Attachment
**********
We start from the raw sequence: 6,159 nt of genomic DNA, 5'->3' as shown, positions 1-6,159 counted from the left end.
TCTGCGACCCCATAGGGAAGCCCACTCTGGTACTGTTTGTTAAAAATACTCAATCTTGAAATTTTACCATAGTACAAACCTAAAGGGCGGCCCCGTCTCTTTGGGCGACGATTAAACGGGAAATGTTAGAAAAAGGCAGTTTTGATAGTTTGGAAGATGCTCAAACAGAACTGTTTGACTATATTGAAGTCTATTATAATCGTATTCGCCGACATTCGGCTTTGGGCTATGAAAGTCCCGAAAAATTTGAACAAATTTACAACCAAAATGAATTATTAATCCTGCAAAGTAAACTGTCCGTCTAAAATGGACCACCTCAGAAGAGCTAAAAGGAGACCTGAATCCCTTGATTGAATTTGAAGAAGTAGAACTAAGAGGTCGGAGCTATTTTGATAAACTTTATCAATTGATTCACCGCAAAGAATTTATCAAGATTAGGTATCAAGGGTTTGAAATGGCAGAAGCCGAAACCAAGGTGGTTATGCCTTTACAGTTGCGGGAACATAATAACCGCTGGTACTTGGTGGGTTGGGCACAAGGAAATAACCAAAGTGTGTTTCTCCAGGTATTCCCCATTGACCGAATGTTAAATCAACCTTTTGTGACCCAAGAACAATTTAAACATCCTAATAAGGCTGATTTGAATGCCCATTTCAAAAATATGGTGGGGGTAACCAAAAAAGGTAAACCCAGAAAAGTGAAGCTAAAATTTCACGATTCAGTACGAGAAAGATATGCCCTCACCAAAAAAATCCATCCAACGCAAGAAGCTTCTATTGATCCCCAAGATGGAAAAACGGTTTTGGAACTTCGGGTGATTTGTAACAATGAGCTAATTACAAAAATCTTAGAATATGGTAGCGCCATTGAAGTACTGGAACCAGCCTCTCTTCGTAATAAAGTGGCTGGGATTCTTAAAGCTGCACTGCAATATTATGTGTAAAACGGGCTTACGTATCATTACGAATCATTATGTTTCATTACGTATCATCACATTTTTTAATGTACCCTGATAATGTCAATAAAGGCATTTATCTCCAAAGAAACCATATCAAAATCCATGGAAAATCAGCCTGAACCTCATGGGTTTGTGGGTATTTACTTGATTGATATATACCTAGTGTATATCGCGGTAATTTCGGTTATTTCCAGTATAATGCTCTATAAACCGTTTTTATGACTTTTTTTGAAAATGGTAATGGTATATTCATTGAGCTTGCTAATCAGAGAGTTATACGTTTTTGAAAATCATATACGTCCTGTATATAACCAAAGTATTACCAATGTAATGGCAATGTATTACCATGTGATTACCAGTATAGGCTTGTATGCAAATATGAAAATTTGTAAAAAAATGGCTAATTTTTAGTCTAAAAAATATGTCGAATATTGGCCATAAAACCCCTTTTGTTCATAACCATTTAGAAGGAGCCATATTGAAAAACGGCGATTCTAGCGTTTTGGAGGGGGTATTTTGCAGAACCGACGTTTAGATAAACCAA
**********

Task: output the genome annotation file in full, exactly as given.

We start from the raw sequence: 6,159 nt of genomic DNA, 5'->3' as shown, positions 1-6,159 counted from the left end.
TCTGCGACCCCATAGGGAAGCCCACTCTGGTACTGTTTGTTAAAAATACTCAATCTTGAAATTTTACCATAGTACAAACCTAAAGGGCGGCCCCGTCTCTTTGGGCGACGATTAAACGGGAAATGTTAGAAAAAGGCAGTTTTGATAGTTTGGAAGATGCTCAAACAGAACTGTTTGACTATATTGAAGTCTATTATAATCGTATTCGCCGACATTCGGCTTTGGGCTATGAAAGTCCCGAAAAATTTGAACAAATTTACAACCAAAATGAATTATTAATCCTGCAAAGTAAACTGTCCGTCTAAAATGGACCACCTCAGAAGAGCTAAAAGGAGACCTGAATCCCTTGATTGAATTTGAAGAAGTAGAACTAAGAGGTCGGAGCTATTTTGATAAACTTTATCAATTGATTCACCGCAAAGAATTTATCAAGATTAGGTATCAAGGGTTTGAAATGGCAGAAGCCGAAACCAAGGTGGTTATGCCTTTACAGTTGCGGGAACATAATAACCGCTGGTACTTGGTGGGTTGGGCACAAGGAAATAACCAAAGTGTGTTTCTCCAGGTATTCCCCATTGACCGAATGTTAAATCAACCTTTTGTGACCCAAGAACAATTTAAACATCCTAATAAGGCTGATTTGAATGCCCATTTCAAAAATATGGTGGGGGTAACCAAAAAAGGTAAACCCAGAAAAGTGAAGCTAAAATTTCACGATTCAGTACGAGAAAGATATGCCCTCACCAAAAAAATCCATCCAACGCAAGAAGCTTCTATTGATCCCCAAGATGGAAAAACGGTTTTGGAACTTCGGGTGATTTGTAACAATGAGCTAATTACAAAAATCTTAGAATATGGTAGCGCCATTGAAGTACTGGAACCAGCCTCTCTTCGTAATAAAGTGGCTGGGATTCTTAAAGCTGCACTGCAATATTATGTGTAAAACGGGCTTACGTATCATTACGAATCATTATGTTTCATTACGTATCATCACATTTTTTAATGTACCCTGATAATGTCAATAAAGGCATTTATCTCCAAAGAAACCATATCAAAATCCATGGAAAATCAGCCTGAACCTCATGGGTTTGTGGGTATTTACTTGATTGATATATACCTAGTGTATATCGCGGTAATTTCGGTTATTTCCAGTATAATGCTCTATAAACCGTTTTTATGACTTTTTTTGAAAATGGTAATGGTATATTCATTGAGCTTGCTAATCAGAGAGTTATACGTTTTTGAAAATCATATACGTCCTGTATATAACCAAAGTATTACCAATGTAATGGCAATGTATTACCATGTGATTACCAGTATAGGCTTGTATGCAAATATGAAAATTTGTAAAAAAATGGCTAATTTTTAGTCTAAAAAATATGTCGAATATTGGCCATAAAACCCCTTTTGTTCATAACCATTTAGAAGGAGCCATATTGAAAAACGGCGATTCTAGCGTTTTGGAGGGGGTATTTTGCAGAACCGACGTTTAGATAAACCAA